ED677: Seeking Equity in Connected Learning and Teaching

New institutions and new practices, as they arise in a highly unequal and stratified society … will take on those inequalities unless they are actively combated.
—Juliet Shor, Connected Learning Research Network

I always wondered why somebody doesn’t do something about that. Then I realized I was somebody.—Lily Tomlin

Connected Learning is an approach that sees learning as interest-driven, peer supported, and oriented toward powerful outcomes for youth. It encourages production-centered learning in openly networked environments within communities of shared purpose. ED677 is designed to support participants in exploring equity in Connected Learning design and learning through engaging in these same practices. In this way this course strives to be a connected course about connected learning where we all work together as connected educators.

Why equity? Why connected?

The quote above from Juliet Shor comes from a 2013 webinar called Connected Learning As Pathway to Equity & Opportunity and was prompted by discussions in the larger field. In a more recent 2017 report focused on learning technologies released by the Connected Learning Alliance called From Good Intentions to Real Outcomes: Equity by Design in Learning Technologies, authors Justin Reich and Mimi Ito state that “… [new forms of learning] technologies hold tremendous promise for improving learning experiences and outcomes. Despite this promise, however, evidence is mounting that these new technologies tend to be used and accessed in unequal ways, and they may even exacerbate inequality.”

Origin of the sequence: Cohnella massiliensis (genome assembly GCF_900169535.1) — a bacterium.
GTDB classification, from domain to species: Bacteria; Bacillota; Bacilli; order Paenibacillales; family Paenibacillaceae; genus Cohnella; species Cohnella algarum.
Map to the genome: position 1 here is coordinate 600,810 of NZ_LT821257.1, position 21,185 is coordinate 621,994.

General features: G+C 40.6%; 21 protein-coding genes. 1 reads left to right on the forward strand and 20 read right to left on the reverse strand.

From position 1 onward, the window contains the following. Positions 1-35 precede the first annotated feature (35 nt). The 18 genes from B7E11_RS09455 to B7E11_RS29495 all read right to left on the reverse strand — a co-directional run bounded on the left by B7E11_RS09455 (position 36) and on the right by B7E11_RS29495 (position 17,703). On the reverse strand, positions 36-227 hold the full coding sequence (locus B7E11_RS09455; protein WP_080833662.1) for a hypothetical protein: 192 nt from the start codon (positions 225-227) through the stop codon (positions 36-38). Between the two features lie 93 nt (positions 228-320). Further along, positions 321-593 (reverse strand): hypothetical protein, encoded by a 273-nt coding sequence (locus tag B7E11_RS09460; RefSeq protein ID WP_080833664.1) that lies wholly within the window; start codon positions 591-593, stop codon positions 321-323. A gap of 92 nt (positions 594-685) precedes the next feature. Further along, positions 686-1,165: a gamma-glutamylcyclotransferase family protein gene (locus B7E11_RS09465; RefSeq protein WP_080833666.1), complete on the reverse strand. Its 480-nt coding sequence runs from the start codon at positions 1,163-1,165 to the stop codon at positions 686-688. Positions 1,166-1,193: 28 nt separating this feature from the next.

Equity is one of the key values of Connected Learning, along with learning that is social and participatory. But how do we get there? How can we engage in connected learning principles and practices in equitable ways in our learning as well as in our teaching? What kind of equitable ecosystems can we build together with youth as well as colleagues? In what ways are we considering the use of networked technologies that hold promise but may also exacerbate inequality? What critical questions are raised and what are the implications?

The assumptions of this course include:

  • We are all learners and teachers.
  • In order to design connected learning opportunities for the youth we work with, we need to be connected learners ourselves.
  • In order to support connected learning in social, participatory and equitable ways for all learners, we must challenge ourselves to critically investigate what we are doing, why, and to what end.
  • In order to expand our experiences we need to play, create and reflect together with new tools, techniques, ideas, materials and communities.
  • In order to be connected learners as educators we will need to connect as peers as well to the larger field of learning and teaching.

ED677 is offered through Arcadia University Graduate School of Education. It is a core course in the Connected Learning Certificate Program.

In addition to DS106 and #connectedcourses, this course is greatly influenced by Making Learning Connected (also known as CLMOOC) and the work of educators of the National Writing Project. This is a WordPress site hosted at Reclaim Hosting.

Please direct questions or comments to cantrillc@arcadia.edu.

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